I told you I think that in regard of that machine having a bfs kernel or not is prabably not very important. I suppose if your kernel is non bfs, and the machine works ok with it, leave it.
The PSU you are showing has:
4 peripheral, 1 floppy drive and 2 S-ATA connectors
Can it connect to IDE hard drives as well ? I suppose your hard drives are of the IDE type ?
about the message 'unable to locate IOAPIC for GSI...' i have set currently the acpi back to 'on'. just to see how this goes.
IO usually means Input Output, and apic is not the same thing as acpi.
APIC : http://en.wikipedia.org/wiki/Advanced_Programmable_Interrupt_Controller
ACPI : http://en.wikipedia.org/wiki/Advanced_Configuration_and_Power_Interface
LAPIC : Local APIC : http://en.wikipedia.org/wiki/LAPIC#Local_APIC
just to give you an idea... I have not gone very deep in these definitions, just enough to know they must not be confused, as having each a different, specific function.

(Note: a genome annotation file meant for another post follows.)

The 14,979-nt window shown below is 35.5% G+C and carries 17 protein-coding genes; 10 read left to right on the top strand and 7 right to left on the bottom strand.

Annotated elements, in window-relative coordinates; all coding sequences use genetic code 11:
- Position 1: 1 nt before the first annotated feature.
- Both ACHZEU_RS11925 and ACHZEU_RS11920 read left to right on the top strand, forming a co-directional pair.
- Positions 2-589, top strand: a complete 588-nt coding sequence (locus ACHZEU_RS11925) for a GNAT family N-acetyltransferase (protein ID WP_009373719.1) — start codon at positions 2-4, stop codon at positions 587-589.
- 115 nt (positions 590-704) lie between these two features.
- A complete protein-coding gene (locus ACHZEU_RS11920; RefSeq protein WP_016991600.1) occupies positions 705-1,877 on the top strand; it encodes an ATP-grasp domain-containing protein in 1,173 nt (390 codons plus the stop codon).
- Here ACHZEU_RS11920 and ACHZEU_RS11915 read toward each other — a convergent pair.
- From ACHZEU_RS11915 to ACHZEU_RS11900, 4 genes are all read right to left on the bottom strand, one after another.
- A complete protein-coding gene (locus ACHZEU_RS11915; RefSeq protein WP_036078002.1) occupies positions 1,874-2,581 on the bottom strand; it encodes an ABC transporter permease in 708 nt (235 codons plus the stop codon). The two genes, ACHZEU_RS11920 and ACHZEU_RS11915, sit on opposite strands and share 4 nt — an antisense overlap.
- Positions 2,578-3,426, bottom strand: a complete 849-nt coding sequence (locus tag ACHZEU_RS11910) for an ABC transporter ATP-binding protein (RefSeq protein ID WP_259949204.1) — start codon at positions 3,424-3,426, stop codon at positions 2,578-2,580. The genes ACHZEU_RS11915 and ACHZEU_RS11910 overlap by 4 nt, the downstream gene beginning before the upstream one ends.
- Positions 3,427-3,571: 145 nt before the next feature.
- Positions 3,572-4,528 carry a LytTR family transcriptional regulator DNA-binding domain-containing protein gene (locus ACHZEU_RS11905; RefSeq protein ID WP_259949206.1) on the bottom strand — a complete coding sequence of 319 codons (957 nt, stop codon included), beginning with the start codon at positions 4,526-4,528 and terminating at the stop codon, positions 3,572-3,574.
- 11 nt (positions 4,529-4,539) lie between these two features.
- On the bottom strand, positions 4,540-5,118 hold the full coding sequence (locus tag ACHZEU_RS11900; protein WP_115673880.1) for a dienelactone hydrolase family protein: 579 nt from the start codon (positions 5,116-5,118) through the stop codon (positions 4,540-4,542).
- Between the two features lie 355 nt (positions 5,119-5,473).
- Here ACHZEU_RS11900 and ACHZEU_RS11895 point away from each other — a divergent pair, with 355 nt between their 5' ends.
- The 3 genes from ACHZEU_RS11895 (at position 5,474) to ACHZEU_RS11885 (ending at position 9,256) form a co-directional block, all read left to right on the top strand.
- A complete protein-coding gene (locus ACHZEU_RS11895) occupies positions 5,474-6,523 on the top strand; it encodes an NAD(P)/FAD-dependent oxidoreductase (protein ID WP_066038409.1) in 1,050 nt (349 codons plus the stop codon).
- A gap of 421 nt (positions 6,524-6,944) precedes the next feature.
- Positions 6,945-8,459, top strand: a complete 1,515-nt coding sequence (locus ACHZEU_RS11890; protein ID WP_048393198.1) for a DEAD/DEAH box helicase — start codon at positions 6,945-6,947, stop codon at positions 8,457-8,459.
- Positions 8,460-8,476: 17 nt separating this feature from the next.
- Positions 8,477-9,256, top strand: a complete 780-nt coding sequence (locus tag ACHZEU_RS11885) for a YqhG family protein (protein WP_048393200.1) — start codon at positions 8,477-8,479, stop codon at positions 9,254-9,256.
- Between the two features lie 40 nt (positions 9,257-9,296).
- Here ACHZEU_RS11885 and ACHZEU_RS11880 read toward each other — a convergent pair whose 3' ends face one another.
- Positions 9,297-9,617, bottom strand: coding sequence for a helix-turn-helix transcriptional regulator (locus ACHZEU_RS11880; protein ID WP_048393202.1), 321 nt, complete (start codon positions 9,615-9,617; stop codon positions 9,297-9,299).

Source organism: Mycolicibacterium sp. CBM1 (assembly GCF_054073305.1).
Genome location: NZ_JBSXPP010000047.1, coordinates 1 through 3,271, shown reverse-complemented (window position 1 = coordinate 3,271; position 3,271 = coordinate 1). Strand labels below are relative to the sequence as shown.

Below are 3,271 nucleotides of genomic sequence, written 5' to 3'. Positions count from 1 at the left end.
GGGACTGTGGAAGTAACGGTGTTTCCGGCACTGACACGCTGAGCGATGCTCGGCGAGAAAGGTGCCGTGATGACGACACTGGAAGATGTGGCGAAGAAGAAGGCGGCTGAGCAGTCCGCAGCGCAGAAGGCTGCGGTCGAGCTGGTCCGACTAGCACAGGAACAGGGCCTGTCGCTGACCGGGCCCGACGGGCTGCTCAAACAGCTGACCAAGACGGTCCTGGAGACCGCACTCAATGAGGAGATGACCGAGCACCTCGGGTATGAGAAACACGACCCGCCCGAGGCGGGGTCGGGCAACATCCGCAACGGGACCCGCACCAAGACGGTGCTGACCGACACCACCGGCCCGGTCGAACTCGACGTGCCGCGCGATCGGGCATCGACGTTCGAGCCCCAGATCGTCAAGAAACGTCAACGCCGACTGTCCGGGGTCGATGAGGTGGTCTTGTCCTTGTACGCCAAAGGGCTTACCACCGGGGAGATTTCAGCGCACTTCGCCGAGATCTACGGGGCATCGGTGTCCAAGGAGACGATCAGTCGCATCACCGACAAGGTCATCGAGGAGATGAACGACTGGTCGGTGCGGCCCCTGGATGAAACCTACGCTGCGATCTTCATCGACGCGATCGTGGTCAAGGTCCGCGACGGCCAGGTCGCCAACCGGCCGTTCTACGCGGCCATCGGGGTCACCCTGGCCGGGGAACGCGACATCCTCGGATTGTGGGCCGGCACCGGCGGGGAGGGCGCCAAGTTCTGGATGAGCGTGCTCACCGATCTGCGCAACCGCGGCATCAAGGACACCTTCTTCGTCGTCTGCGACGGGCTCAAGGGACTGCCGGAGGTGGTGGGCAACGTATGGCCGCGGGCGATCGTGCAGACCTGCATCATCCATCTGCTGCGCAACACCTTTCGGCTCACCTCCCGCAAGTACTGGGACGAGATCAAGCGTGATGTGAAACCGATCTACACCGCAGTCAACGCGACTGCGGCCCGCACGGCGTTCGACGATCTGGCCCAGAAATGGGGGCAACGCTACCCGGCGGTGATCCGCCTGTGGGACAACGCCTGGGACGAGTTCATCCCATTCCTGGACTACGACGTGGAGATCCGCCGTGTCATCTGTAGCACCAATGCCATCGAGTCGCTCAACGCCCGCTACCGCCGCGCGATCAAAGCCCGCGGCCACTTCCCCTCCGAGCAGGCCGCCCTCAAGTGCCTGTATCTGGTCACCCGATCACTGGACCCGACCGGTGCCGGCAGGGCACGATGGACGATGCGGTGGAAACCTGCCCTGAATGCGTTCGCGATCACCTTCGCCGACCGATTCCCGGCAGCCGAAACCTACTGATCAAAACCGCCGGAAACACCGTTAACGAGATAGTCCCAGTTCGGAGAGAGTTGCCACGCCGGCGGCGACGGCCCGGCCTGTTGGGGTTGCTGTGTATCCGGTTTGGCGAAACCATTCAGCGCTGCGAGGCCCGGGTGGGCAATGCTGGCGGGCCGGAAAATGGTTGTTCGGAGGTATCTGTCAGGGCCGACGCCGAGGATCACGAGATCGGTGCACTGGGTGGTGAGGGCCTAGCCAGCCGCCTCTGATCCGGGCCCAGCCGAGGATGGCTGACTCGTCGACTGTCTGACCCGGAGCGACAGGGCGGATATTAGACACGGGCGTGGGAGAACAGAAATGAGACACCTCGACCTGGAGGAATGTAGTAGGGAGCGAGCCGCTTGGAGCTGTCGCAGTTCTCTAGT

i can make choices for; linux
If you have booted to 126.96.36.199-pclos1 once, then the first default choice boots to 188.8.131.52-pclos1 each time after. You can check what kernel you are running with the command "uname -a", or "uname -r" in a console as simple user.
i had seen that website at fedora aswell but found later on a site that gave suggestions what you could do to 'fix' it. options were trying; noapic, noacpi and acpi=off
noacpi and acpi=off means the same thing.
I tend to think that if the people at Fedora consider the message as harmless, (and in that one case, the machine of the guy who was posting was working well in spite of the message), then the message is in fact harmless. Whereas the options you found on another place are exactly the one I gave you to try at the beginning, (almost : it was noapic nolapic... ) which didn't help stopping the freezes.
What seems to have calmed them down so far is removing one hard drive, and booting to an older kernel. What happens with zram : I am not sure at all that zram would bother in any way. Testing with and without, keeping the same 184.108.40.206-pclos1 kernel and running with just one hard drive plugged in, could be interesting, because the purpose of having the zram activated is enhancing the potential memory. You can use your applications as if you had a bit more RAM, and this makes the use more comfortable on machines having low memory, embedded systems, and so on...